Two football games released at the same time. What are the odds, eh? Pretty high, obviously. Pro Evolution Soccer 2017 vs FIFA 17 may be the latest battle, but it’s a war that goes back decades.
Most people won’t want to spend £80 on two football games, which means it’s decision time. Should Pro Evolution Soccer 2017 get your money, or is FIFA 17 the winner? Let’s find out.
Pro Evolution Soccer 2017 vs FIFA 17: Authenticity and graphics
Let’s start with how they look. Superficial, I know, but it’s important in its own way. While both FIFA 17 and PES 2017 are good looking games, it’s really no contest between the two of them. FIFA 17’s players amble around the pitch in such a way that they’re almost recognisable from their movements, before the commentator even opens his mouth. By contrast, PES 2017’s are a touch more generic, and the players movement feels a touch more stilted.
But it doesn’t just stop there. Crucially, FIFA 17 has tie-ups with the majority of leagues around the world, meaning that you get officially licenced players, clubs and stadia. Thanks to EA’s marketing budget, and the omnipresence of EA branding on Premiership matches, it now feels more authentic than ever.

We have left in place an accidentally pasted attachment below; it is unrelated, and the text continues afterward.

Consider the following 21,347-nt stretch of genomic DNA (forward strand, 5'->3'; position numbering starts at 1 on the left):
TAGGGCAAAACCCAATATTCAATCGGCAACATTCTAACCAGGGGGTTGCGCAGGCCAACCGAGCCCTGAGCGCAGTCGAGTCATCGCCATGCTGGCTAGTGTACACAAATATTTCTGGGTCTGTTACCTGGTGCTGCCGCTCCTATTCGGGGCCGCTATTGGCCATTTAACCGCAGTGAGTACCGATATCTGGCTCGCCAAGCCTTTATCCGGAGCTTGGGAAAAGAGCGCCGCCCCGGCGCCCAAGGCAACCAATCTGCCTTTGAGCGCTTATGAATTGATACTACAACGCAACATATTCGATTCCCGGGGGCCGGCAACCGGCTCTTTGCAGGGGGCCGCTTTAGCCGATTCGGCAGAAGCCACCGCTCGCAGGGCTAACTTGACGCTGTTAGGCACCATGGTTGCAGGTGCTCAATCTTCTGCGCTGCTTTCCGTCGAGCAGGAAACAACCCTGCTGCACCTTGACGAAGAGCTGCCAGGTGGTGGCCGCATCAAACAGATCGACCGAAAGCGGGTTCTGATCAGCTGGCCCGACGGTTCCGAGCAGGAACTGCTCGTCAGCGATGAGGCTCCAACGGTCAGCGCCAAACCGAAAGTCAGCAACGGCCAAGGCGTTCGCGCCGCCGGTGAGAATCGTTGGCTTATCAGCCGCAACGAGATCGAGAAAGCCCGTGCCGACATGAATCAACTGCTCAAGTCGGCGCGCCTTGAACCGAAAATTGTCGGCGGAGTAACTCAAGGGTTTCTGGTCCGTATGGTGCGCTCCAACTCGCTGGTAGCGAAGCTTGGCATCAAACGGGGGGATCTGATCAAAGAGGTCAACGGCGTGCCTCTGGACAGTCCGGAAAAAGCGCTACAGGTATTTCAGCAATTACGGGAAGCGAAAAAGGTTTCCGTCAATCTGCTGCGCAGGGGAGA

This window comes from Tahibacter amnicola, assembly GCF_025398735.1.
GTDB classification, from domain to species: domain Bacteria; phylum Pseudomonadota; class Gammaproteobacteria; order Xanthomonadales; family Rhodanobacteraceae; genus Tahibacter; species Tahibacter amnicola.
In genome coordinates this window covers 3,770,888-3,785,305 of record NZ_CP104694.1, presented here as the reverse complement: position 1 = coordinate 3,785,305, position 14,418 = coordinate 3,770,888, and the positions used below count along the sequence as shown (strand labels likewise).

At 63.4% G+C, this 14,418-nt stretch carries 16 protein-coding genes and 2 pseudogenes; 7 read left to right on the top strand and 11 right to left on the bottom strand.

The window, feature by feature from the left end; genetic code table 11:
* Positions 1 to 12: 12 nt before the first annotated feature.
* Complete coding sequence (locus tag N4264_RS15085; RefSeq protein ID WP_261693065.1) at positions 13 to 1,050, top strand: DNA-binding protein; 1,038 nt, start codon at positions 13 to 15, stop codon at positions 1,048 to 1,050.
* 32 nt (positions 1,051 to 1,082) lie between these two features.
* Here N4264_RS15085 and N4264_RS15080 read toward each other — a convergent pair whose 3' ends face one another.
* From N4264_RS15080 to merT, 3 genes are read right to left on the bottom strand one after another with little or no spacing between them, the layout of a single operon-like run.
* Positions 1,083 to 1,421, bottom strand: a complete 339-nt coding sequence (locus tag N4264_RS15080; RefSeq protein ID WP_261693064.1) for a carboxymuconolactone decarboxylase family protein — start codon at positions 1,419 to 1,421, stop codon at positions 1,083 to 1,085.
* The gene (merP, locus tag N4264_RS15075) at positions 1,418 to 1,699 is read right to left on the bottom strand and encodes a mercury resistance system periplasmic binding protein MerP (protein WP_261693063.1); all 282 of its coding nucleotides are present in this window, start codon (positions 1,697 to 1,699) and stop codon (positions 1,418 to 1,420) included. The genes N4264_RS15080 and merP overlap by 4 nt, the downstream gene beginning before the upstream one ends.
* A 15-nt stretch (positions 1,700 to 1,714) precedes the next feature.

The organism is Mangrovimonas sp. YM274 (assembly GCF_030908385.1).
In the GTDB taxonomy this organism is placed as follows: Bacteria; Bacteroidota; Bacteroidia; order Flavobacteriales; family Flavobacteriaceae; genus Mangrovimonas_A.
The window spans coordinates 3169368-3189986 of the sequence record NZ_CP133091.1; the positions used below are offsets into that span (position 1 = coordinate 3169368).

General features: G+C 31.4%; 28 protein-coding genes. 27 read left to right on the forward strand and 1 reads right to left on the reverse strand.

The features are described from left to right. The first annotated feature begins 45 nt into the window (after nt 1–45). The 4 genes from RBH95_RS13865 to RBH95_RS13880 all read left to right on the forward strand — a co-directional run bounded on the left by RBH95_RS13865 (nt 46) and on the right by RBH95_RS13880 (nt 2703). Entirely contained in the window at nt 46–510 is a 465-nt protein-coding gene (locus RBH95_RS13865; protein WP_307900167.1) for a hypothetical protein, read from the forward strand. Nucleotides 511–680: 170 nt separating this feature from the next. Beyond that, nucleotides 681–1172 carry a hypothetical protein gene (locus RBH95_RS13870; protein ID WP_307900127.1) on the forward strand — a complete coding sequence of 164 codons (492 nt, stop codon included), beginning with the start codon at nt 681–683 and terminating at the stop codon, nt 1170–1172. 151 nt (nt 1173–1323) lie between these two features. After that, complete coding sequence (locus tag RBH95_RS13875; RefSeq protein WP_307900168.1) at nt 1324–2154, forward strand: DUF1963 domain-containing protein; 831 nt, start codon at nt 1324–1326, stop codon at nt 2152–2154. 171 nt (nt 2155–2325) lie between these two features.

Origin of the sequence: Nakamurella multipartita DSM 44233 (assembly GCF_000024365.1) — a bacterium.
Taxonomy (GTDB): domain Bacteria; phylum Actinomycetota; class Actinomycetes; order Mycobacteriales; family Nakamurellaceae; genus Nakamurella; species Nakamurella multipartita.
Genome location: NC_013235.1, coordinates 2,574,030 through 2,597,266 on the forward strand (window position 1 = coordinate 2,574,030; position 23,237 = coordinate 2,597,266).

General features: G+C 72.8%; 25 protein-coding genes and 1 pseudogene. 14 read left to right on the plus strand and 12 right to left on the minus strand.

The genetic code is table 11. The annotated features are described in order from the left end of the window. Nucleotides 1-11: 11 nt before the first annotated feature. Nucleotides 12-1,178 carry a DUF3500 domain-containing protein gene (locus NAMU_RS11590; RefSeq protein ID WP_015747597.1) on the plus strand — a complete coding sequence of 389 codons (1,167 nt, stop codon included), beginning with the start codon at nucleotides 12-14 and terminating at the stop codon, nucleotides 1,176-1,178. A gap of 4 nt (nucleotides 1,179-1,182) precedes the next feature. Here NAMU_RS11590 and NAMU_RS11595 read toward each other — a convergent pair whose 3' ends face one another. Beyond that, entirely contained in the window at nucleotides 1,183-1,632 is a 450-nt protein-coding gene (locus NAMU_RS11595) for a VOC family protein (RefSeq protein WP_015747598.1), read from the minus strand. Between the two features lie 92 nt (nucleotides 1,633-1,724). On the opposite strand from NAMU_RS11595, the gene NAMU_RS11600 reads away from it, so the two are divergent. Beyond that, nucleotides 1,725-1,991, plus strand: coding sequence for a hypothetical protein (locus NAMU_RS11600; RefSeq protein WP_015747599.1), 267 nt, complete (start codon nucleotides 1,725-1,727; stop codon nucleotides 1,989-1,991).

Pro Evolution Soccer 2017 has nowhere near that level of budget, and the result is painfully felt. While the Champions League is officially licenced, the majority of clubs aren’t. So while you’ll get Arsenal and Barcelona present and correct, for the most part you’re left with the likes of “West London Blues” (Chelsea) and “North London Whites” (Spurs). There’s an editor, and on PS4 you can download an Option file to patch in correct names, clubs and kits, but it’s a lot of faff, and it’s only really fair to judge the games on what’s in the box.
Pro Evolution Soccer 0 FIFA 17 1
Pro Evolution Soccer 2017 vs FIFA 17: Gameplay
But, as they say, it’s gameplay where it counts, and on this score Pro Evolution Soccer hits a dramatic equaliser.
It’s not that FIFA plays a bad game, by any means, but this feels more of a return to the early 2000s, where PES just felt more like a real game of football. As The Telegraph puts it, “PES 2017 offers the best on-pitch action for our money, serving up matches that take on their own narrative and teams that feel like individual units rather than the same bunch with differing stats.”
That is, of course, just one publication, which is where Metacritic comes in. At the time of writing, Pro Evolution Soccer 2017 is rated 88 on Xbox One and 86 on PS4, while FIFA 17 is averaging 86 on Xbox One and 84 on PS4.
Pro Evolution Soccer 2017 1 FIFA 17 1
Pro Evolution Soccer 2017 vs FIFA 17: Career modes
In Pro Evolution Soccer 2017, there’s Master League: a very addictive single player mode built on fostering young footballing talent. It’s very addictive and is exactly the kind of thing that has you saying “one more game and then bed.” At 3am.
It also has a “Become a Legend” mode where you take on the role of a single player. Again, perfectly fun, if you’re happy spending long stretches of the game without the ball.